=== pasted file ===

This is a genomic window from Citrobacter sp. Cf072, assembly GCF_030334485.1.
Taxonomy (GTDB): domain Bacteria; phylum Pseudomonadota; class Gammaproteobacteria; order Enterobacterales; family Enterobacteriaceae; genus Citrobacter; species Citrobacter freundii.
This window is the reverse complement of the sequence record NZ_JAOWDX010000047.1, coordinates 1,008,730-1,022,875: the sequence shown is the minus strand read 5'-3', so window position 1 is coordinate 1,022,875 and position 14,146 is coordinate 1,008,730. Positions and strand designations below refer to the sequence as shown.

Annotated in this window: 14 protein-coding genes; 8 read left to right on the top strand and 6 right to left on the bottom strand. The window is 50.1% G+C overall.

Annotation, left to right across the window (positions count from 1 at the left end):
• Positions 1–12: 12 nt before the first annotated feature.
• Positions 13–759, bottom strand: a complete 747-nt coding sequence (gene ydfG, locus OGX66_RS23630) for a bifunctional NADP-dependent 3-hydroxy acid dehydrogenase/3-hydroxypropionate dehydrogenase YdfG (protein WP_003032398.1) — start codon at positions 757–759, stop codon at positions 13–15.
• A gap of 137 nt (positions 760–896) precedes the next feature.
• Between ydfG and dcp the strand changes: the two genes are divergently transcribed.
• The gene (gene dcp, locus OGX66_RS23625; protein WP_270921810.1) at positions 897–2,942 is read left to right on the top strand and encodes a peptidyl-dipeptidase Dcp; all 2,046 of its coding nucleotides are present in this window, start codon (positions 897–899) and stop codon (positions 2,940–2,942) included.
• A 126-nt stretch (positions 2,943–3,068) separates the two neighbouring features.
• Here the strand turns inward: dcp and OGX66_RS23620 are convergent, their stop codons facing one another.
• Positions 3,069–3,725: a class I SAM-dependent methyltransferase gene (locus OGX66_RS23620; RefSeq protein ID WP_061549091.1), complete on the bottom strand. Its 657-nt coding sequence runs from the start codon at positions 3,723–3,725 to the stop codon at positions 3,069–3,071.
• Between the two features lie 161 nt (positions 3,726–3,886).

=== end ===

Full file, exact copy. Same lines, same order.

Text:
This is a genomic window from Citrobacter sp. Cf072, assembly GCF_030334485.1.
Taxonomy (GTDB): domain Bacteria; phylum Pseudomonadota; class Gammaproteobacteria; order Enterobacterales; family Enterobacteriaceae; genus Citrobacter; species Citrobacter freundii.
This window is the reverse complement of the sequence record NZ_JAOWDX010000047.1, coordinates 1,008,730-1,022,875: the sequence shown is the minus strand read 5'-3', so window position 1 is coordinate 1,022,875 and position 14,146 is coordinate 1,008,730. Positions and strand designations below refer to the sequence as shown.

Annotated in this window: 14 protein-coding genes; 8 read left to right on the top strand and 6 right to left on the bottom strand. The window is 50.1% G+C overall.

Annotation, left to right across the window (positions count from 1 at the left end):
• Positions 1–12: 12 nt before the first annotated feature.
• Positions 13–759, bottom strand: a complete 747-nt coding sequence (gene ydfG, locus OGX66_RS23630) for a bifunctional NADP-dependent 3-hydroxy acid dehydrogenase/3-hydroxypropionate dehydrogenase YdfG (protein WP_003032398.1) — start codon at positions 757–759, stop codon at positions 13–15.
• A gap of 137 nt (positions 760–896) precedes the next feature.
• Between ydfG and dcp the strand changes: the two genes are divergently transcribed.
• The gene (gene dcp, locus OGX66_RS23625; protein WP_270921810.1) at positions 897–2,942 is read left to right on the top strand and encodes a peptidyl-dipeptidase Dcp; all 2,046 of its coding nucleotides are present in this window, start codon (positions 897–899) and stop codon (positions 2,940–2,942) included.
• A 126-nt stretch (positions 2,943–3,068) separates the two neighbouring features.
• Here the strand turns inward: dcp and OGX66_RS23620 are convergent, their stop codons facing one another.
• Positions 3,069–3,725: a class I SAM-dependent methyltransferase gene (locus OGX66_RS23620; RefSeq protein ID WP_061549091.1), complete on the bottom strand. Its 657-nt coding sequence runs from the start codon at positions 3,723–3,725 to the stop codon at positions 3,069–3,071.
• Between the two features lie 161 nt (positions 3,726–3,886).